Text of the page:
What is APY (Annual Percentage Yield)?
When you invest in a product, you expect a return above and beyond what you paid for that product. This is APY. What is APY? It stands for annual percentage yield, and it represents the rate of return on an investment. APY takes into account compounding interest payments over the course of a year. It’s typically used to show the prospect of short-term investments that compound monthly (or more frequently). The smaller the time between compounding, the higher the APY.
APY exclusively refers to investment yield; however, it’s the same concept as effective annual rate (EAR), which is the actual interest paid to a creditor by a borrower. APY is an important concept for understanding the viability and lucrative potential of a short-term investment. Here’s what you need to know.
How Does APY Work?
APY factors everything into a fixed investment to show you the real rate of return. This means APY accounts for fees and other expenses, and it assumes you don’t add or withdraw funds between compounding periods. The higher the APY, the better.
Different types of financial products can carry fixed or variable APY. Something like a savings account will offer a variable APY, which can rise or fall depending on the fluctuating interest rate offered by the bank. Something like a bond or a certificate of deposit will have a fixed APY. This means the APR will stay consistent for the term of the investment, thus resulting in a fixed APY.
Whether fixed or variable, regardless of product, APY works by measuring the compounding value of the principal balance. For example, if you deposit $100 in an account that offers an APR of 12%, you gain 1% per month in interest. If that interest compounds, the principal balance grows by slightly more than 1% each month, resulting in the APY.
How to Calculate Annual Percentage Yield
As mentioned above, the formula for APY is generally the same as the formula for effective annual rate (EAR). To calculate APY, follow this equation:
APY = (1+r/n)n-1
- r = the period rate
- n = the number of compounding periods
From the equation, it’s easy to see that the more compounding periods there are, the higher the return. For example, consider a $1,000 fixed investment at 5%, compounded quarterly. At the end of the year, after four compounding periods, you’d have $1,050.95 at a 5.095% APY. Now, take this same amount and compound it quarterly over five years: it becomes $1,282.04.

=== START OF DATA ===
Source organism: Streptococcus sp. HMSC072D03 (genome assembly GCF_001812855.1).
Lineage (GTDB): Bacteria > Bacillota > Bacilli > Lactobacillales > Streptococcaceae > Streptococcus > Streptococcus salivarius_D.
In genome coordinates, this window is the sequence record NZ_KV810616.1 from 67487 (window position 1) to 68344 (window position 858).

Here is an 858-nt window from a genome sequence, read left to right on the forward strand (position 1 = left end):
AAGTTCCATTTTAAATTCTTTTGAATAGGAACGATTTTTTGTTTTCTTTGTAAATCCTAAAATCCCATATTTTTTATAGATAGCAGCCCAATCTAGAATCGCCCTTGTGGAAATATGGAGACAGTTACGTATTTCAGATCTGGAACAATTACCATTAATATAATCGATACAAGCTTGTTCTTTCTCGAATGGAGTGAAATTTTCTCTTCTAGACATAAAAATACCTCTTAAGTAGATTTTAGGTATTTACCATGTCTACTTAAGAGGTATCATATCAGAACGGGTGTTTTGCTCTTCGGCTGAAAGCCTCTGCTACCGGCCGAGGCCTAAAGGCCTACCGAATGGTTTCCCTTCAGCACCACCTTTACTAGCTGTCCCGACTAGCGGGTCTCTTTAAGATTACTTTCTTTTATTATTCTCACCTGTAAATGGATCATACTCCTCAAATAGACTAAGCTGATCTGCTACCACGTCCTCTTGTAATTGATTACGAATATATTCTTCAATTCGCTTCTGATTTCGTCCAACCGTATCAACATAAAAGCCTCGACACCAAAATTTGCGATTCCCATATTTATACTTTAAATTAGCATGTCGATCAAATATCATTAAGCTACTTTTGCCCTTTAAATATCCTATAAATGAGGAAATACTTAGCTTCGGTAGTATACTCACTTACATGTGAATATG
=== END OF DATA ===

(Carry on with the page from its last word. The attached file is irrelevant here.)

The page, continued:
The Difference Between APR, APY and Nominal Interest Rate
There’s often a lot of confusion surrounding the difference between APR, APY and nominal interest rate. While these three concepts often work in tandem, they’re very different in terms of the information they provide to investors. Here’s what each means:
- Nominal interest rate. Is the annual interested generated by the principal balance. It doesn’t account for any additional costs or fees.
- Annual percentage rate (APR). This is the annual interest generated by the principal balance, including costs and fees, expressed as a percentage.
- Annual percentage yield (APY). This rate factors in compounding to provide investors with a glimpse at the rate of return on an investment over the course of a year.
Generally, banks and other financial institutions will advertise products by their APR or APY—whichever offers a more lucrative return prospect for investors. To help distinguish between them, the Truth in Savings Act of 1991 mandates that institutions disclose both figures, so investors can compare them equally across products.
It’s also important not to compare APR to APY when evaluating products. Comparing APR to APR doesn’t work either, since it ignores the effects of compounding and doesn’t look ahead to total ROI. Instead, compare APY to APY across like-kind products, to get a clearer sense of return prospects.
APR vs. APY: A Matter of Perspective
Most often, APR comes up in the context of debt accounts: credit cards, mortgages, loans, etc. Conversely, APY is the measure of return in savings vehicles like checking and savings accounts, money markets, CDs, etc. This has to do with the language surrounding interest rates. If you’re the borrower (debt account), APR represents the interest rate you’ll pay, which tends to be the most important factor to consider. For lenders, APY is the more important variable: you want to know what your return will be.
APR and APY apply to both sides of the coin; it’s just a matter of perspective in which interest-related metric is more important.
How Can Investors Use APY to Their Advantage?
APY is a great tool for evaluating short-term investment products. It’s more telling than APR in many cases, because it accounts for compounding. For example:
Marvin is trying to decide between a zero coupon bond that pays 6% at maturity and a CD that pays 0.5% monthly, with compounding. The APR of both products appears the same (6%). However, the compounding rate of the CD makes this a more lucrative investment because the APY actually comes out to 6.17%.
APY allows investors to make a more informed decision about where to invest in short-term vehicles. Including compounding in the equation provides more insight than APR is able to offer at a surface level.
The Bottom Line on Annual Percentage Yield
What is APY? If you’re a short-term investor, APY is a valuable tool in helping you understand the expected return on your investment, and for comparing like-kind products. It’s also an important metric alongside APR in evaluating different products for borrowers and investors alike. Ultimately, it’s a way to assess the power of a compounding investment. In a nutshell, APY is exactly what you should be looking at if you’re trying to maximize short-term returns.
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